OKLAHOMA CITY (AP) — Republicans who head to the polls for next week's primary election will choose Oklahoma's next regulators of both the insurance industry and a wide range of other businesses overseen by the three-member Oklahoma Corporation Commission, including the important oil and gas sector.
Term-limited state Sen. Cliff Branan of Oklahoma City and former Oklahoma House Speaker Todd Hiett of Kellyville square off in a winner-take-all Republican primary in the race for a six-year term on the commission, which oversees oil and gas production, public utilities, pipelines, trucking and railroads, among others. Both are seeking to replace Republican Commissioner Patrice Douglas, who is running for Congress.
Another statewide officeholder who will be determined in next Tuesday's election is Oklahoma's insurance commissioner. Republican incumbent John Doak of Tulsa, who rode a tea party wave to oust a Democratic incumbent in 2010, faces a primary challenge from Bill Viner, a longtime insurance examiner with more than 30 years in the industry.
No Democrats or independents are running either for the corporation commission or as insurance commissioner.
Viner, of Moore, said he's campaigning on a promise to reduce insurance rates, and he criticized Doak for accepting campaign funds from companies regulated by the department.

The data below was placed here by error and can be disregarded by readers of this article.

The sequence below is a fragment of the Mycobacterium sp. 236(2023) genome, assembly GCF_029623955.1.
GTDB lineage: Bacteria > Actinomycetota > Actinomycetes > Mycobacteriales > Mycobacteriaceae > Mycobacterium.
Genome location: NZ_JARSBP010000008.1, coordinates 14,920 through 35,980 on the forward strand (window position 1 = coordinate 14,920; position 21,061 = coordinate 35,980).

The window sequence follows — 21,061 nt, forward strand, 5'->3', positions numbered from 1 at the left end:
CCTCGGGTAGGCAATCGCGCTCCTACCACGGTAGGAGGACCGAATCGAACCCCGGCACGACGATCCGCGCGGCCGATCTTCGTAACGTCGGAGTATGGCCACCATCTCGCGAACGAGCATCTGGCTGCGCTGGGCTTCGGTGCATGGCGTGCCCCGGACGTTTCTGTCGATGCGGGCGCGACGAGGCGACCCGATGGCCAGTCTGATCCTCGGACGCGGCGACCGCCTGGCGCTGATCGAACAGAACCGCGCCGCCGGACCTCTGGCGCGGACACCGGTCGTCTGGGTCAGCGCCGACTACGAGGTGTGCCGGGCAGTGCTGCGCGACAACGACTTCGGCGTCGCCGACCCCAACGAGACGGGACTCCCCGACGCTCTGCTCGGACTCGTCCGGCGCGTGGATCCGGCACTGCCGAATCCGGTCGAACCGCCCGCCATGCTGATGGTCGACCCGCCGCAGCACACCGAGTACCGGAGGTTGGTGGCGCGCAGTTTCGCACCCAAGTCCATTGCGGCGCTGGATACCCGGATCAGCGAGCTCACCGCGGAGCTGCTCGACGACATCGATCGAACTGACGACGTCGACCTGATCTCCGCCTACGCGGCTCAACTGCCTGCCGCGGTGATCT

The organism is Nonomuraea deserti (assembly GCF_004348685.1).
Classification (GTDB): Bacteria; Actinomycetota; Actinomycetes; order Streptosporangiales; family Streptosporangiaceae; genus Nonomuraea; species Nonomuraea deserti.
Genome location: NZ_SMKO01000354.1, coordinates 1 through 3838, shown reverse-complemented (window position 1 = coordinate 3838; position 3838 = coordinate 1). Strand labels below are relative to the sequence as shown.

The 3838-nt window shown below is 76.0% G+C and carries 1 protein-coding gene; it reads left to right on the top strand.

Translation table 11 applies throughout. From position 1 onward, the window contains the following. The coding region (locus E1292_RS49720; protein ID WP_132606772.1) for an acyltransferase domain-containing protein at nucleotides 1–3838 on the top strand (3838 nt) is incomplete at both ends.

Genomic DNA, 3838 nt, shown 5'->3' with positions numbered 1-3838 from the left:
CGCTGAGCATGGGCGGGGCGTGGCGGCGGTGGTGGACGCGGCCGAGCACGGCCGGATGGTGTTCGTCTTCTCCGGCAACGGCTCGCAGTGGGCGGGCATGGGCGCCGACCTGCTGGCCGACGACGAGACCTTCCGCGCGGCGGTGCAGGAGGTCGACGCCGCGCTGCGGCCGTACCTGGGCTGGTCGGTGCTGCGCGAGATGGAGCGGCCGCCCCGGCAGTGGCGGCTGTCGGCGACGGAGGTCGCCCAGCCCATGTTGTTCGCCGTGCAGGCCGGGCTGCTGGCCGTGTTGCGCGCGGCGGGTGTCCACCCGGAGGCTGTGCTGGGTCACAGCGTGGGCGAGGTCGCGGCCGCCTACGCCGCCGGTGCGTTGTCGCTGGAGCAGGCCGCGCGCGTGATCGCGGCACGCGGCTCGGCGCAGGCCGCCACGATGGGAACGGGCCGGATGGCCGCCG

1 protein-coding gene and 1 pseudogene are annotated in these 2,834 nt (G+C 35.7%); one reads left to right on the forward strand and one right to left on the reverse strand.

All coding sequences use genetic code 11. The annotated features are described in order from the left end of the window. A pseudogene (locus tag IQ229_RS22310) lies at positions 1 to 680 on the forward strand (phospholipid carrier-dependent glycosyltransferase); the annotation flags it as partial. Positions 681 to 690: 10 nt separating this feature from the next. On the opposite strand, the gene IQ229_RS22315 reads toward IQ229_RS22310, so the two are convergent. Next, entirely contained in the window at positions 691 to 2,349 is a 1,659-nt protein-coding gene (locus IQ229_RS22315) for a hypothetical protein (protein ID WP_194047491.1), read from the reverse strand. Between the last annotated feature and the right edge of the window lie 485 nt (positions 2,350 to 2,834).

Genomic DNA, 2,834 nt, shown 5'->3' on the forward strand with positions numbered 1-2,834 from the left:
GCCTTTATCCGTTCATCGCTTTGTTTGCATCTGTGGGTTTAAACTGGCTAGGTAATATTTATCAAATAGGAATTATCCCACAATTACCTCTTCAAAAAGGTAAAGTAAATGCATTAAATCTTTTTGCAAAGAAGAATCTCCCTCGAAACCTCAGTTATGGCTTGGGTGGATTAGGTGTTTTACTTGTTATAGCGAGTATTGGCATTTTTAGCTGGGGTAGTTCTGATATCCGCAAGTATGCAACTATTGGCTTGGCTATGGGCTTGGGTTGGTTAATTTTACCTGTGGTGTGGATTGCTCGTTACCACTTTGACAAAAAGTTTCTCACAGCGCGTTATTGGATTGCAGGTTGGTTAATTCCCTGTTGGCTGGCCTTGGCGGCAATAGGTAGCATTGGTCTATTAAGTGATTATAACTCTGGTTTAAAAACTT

"I don't see how you can take money from the companies you regulate, and do it fairly," said Viner, 61.
Oklahoma has no prohibition on contributions from donors from regulated entities, and Doak said all of his contributions are legitimate.
"It's part of our election process for folks to contribute and support folks they believe in," said Doak, 51.
Doak reported total contributions of about $500,000. Among his last-minute donations were $5,000 from the president of Falcon Insurance and $4,750 from a political action committee with ties to the insurance industry. Viner said he intended to use about $20,000 of his own money to buy radio ads as part of a final campaign blitz before Tuesday's vote.
Doak touted his visits to all of the state's 77 counties during his first four-year term and his efforts to ensure that victims of severe weather like last year's Moore tornado were fairly compensated from insurers for losses.
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